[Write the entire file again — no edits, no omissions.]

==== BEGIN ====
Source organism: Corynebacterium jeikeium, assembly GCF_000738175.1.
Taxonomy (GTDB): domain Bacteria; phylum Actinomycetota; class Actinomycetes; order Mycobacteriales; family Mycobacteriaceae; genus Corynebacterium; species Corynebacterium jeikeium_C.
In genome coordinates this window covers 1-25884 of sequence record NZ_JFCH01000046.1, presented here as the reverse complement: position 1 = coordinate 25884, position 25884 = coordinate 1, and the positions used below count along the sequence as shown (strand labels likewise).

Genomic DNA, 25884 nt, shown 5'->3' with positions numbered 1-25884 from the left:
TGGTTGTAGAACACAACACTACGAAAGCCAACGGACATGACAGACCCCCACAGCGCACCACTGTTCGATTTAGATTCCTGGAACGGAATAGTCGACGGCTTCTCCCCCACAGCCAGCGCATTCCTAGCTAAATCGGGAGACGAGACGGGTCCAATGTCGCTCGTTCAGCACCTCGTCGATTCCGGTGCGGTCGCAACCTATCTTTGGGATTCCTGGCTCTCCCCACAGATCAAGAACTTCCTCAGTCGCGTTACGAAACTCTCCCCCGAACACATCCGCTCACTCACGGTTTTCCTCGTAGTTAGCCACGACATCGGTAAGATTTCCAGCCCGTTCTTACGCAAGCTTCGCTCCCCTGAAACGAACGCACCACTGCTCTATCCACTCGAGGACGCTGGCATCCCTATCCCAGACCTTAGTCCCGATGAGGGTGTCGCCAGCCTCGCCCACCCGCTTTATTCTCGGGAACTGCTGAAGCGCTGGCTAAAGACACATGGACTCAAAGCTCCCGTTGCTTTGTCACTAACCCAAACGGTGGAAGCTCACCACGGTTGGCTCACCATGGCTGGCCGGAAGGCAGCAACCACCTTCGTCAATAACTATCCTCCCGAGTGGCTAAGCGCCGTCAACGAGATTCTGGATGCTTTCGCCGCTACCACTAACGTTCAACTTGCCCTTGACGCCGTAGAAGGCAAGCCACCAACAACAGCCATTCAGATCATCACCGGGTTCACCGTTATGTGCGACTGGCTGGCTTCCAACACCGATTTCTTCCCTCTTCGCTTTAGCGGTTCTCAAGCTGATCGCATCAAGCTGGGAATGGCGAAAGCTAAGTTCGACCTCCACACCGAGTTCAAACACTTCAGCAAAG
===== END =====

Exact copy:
Source organism: Corynebacterium jeikeium, assembly GCF_000738175.1.
Taxonomy (GTDB): domain Bacteria; phylum Actinomycetota; class Actinomycetes; order Mycobacteriales; family Mycobacteriaceae; genus Corynebacterium; species Corynebacterium jeikeium_C.
In genome coordinates this window covers 1-25884 of sequence record NZ_JFCH01000046.1, presented here as the reverse complement: position 1 = coordinate 25884, position 25884 = coordinate 1, and the positions used below count along the sequence as shown (strand labels likewise).

Genomic DNA, 25884 nt, shown 5'->3' with positions numbered 1-25884 from the left:
TGGTTGTAGAACACAACACTACGAAAGCCAACGGACATGACAGACCCCCACAGCGCACCACTGTTCGATTTAGATTCCTGGAACGGAATAGTCGACGGCTTCTCCCCCACAGCCAGCGCATTCCTAGCTAAATCGGGAGACGAGACGGGTCCAATGTCGCTCGTTCAGCACCTCGTCGATTCCGGTGCGGTCGCAACCTATCTTTGGGATTCCTGGCTCTCCCCACAGATCAAGAACTTCCTCAGTCGCGTTACGAAACTCTCCCCCGAACACATCCGCTCACTCACGGTTTTCCTCGTAGTTAGCCACGACATCGGTAAGATTTCCAGCCCGTTCTTACGCAAGCTTCGCTCCCCTGAAACGAACGCACCACTGCTCTATCCACTCGAGGACGCTGGCATCCCTATCCCAGACCTTAGTCCCGATGAGGGTGTCGCCAGCCTCGCCCACCCGCTTTATTCTCGGGAACTGCTGAAGCGCTGGCTAAAGACACATGGACTCAAAGCTCCCGTTGCTTTGTCACTAACCCAAACGGTGGAAGCTCACCACGGTTGGCTCACCATGGCTGGCCGGAAGGCAGCAACCACCTTCGTCAATAACTATCCTCCCGAGTGGCTAAGCGCCGTCAACGAGATTCTGGATGCTTTCGCCGCTACCACTAACGTTCAACTTGCCCTTGACGCCGTAGAAGGCAAGCCACCAACAACAGCCATTCAGATCATCACCGGGTTCACCGTTATGTGCGACTGGCTGGCTTCCAACACCGATTTCTTCCCTCTTCGCTTTAGCGGTTCTCAAGCTGATCGCATCAAGCTGGGAATGGCGAAAGCTAAGTTCGACCTCCACACCGAGTTCAAACACTTCAGCAAAG